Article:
Architects, not Architecture: Toyo Ito

On November 17th, 2021, as a part of the second season of the Virtual World Tour, Architects, not Architecture had the honor to have as guest the 2013 Pritzker Prize Toyo Ito.

We all might be familiar with his works, but how much do we know about his biography and about the vicissitudes that shaped him?

During the event, Toyo Ito revealed the four natural elements that had a considerable impact on his way of thinking, designing and conceiving his projects.

The first element is the primeval landscape, a constant presence during his childhood. Ito grew up in Suwa Lake, in the Nagano Prefecture. The lake is a basin, surrounded by mountains in all directions. The different seasons provide different experiences of this very same scenery. This landscape also offered a sense of interiority and closeness from the outside. It´s along the Suwa Lake that he designed a small scale museum, whose external materials would alternatively reflect on the water or change color, according to the season.

The second element is the “void as core”: his architecture was created by the things he saw and experienced during his life, amongst these, Ito has a strong memory of an old map of Tokyo, by Roland Barthes, in *L´Empire des signes.* The map shows the presence of Edo Palace in the city center, surrounded by streets and water and now replaced by the Imperial Palace. Despite the fact that these important landmarks were in the city center, it was not allowed for people to go there. Ito maintained the same philosophy for his very first project, the U House, demolished in 1997, that, as the name says had a U-shape plan, built around a courtyard. An introspective building closed from the outside intended to host a widow and her daughters, with a few openings towards the courtyard.

As third, Ito mentioned one of the most important elements of the Japanese culture: water. Water or fluidity are conceived by Ito as a connective element. “Today we can call information also invisible water” reflects Ito during his talk and, according to this principle, the Sendai Mediatheque is thought as a fluid space without defined walls or rooms, where people, wind and air circulate freely. The very first sketch of this well-known project was imagined like a seaweed floating on the water.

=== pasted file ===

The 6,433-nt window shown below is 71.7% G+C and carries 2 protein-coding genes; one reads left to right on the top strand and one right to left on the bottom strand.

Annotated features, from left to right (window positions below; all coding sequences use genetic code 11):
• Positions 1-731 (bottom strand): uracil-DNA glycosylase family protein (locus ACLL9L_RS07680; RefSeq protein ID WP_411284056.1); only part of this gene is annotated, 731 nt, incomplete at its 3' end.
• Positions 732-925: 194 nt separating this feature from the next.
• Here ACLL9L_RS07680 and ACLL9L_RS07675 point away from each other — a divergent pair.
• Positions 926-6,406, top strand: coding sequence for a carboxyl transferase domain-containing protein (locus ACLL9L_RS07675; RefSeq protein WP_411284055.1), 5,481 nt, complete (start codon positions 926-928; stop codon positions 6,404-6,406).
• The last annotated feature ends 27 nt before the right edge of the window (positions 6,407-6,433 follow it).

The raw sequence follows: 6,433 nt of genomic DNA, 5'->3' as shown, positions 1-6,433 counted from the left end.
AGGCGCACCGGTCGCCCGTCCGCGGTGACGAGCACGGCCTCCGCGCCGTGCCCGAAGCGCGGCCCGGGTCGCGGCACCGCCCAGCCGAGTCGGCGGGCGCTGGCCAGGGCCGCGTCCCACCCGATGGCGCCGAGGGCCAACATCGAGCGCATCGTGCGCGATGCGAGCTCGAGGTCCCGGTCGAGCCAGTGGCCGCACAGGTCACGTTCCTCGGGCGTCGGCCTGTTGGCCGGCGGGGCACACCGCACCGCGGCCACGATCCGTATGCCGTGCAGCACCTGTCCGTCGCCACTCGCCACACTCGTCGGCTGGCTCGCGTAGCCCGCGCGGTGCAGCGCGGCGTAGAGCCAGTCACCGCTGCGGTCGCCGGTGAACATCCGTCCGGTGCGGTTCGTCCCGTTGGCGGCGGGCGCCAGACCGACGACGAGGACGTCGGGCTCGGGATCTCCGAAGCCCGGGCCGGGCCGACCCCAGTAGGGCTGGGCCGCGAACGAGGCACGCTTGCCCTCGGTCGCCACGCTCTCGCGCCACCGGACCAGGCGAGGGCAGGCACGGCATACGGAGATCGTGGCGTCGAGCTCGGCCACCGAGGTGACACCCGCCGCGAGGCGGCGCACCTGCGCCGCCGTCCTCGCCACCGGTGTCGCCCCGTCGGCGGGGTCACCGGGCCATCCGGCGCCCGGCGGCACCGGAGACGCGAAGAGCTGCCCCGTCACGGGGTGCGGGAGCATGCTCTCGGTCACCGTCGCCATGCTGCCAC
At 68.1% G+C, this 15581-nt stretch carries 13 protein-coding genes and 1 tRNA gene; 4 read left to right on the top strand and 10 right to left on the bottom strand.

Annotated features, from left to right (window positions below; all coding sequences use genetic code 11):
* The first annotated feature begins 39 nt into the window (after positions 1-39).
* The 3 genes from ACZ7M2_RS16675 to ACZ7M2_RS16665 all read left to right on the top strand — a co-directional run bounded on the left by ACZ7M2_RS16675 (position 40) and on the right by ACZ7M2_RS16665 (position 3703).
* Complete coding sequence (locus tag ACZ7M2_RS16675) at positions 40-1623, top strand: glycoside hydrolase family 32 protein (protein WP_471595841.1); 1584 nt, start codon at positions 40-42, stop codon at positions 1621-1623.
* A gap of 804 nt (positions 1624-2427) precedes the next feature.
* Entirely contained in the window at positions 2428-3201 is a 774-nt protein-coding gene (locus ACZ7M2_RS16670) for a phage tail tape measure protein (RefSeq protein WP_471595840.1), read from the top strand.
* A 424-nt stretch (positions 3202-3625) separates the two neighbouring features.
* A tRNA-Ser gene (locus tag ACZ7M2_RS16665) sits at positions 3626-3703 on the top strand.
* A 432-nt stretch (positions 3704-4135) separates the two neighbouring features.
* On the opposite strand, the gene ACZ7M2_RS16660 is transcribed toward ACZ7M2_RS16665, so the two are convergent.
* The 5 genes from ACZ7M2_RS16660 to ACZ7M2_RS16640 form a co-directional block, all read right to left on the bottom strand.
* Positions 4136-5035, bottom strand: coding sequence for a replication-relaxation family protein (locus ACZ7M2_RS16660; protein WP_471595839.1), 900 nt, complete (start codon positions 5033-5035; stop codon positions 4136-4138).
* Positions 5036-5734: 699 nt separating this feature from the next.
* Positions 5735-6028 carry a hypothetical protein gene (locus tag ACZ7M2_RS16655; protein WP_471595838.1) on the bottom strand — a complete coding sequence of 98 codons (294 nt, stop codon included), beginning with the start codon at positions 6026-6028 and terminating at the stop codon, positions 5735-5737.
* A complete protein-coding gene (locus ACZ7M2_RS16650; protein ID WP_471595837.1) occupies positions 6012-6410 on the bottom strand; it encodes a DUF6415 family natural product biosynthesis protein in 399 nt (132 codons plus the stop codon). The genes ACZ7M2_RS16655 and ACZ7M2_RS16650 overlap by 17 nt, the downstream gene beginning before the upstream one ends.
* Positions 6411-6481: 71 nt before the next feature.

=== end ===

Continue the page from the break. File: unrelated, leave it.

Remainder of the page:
Inner nature is lastly another essential aspect of Ito´s architecture and he explained it to us through a beautiful sketch that illustrates a viewing of the cherry blossom. For this special event, people would gather in circle, surrounded by circular cloth curtains, contemplating the cherry blossom. The temporary structure creates a sacral space inside, that is dismantled once the occasion is over. For the University Library in Taiwan, he tried to recreate nature in an abstract form, with columns that give visitors the impression that they are in a wooded landscape.

After graduating, he apprenticed with Kikutake Kiyonori, one of the leaders of the Metabolist school and it was at this time that he started thinking that architecture could be interesting. He aimed to study liberal arts but he didn’t get accepted anywhere, so he ended up studying engineering instead.

Amongst his other passions, Ito is fond of winemaking and he built a winery on the island where the Toyo Ito Museum of Architecture is located.

AnA Virtual Tour will continue for the last two episodes of 2021. The next stops are gonna be in Los Angeles on November 30th, where we will meet with Clive Wilkinson, from Clive Wilkinson Architects, and Lorcan O’Herlihy, from Lorcan O’Herlihy Architects and in Turkey on December 8th where we will have with us Emre Arolat, from EAA – Emre Arolat Architecture and Melike Altinisik, from MAA – Melike Altinisik Architects.

You can still catch up with the past events and watch them on-demand on the Architects, not Architecture’s website.

If you want to keep up to date and get insightful content, make sure you follow them on Instagram (@architectsnotarchitecture).

About this author
Cite: Diego Hernández. "Architects, not Architecture: Toyo Ito" 01 Dec 2021. ArchDaily. Accessed . <> ISSN 0719-8884

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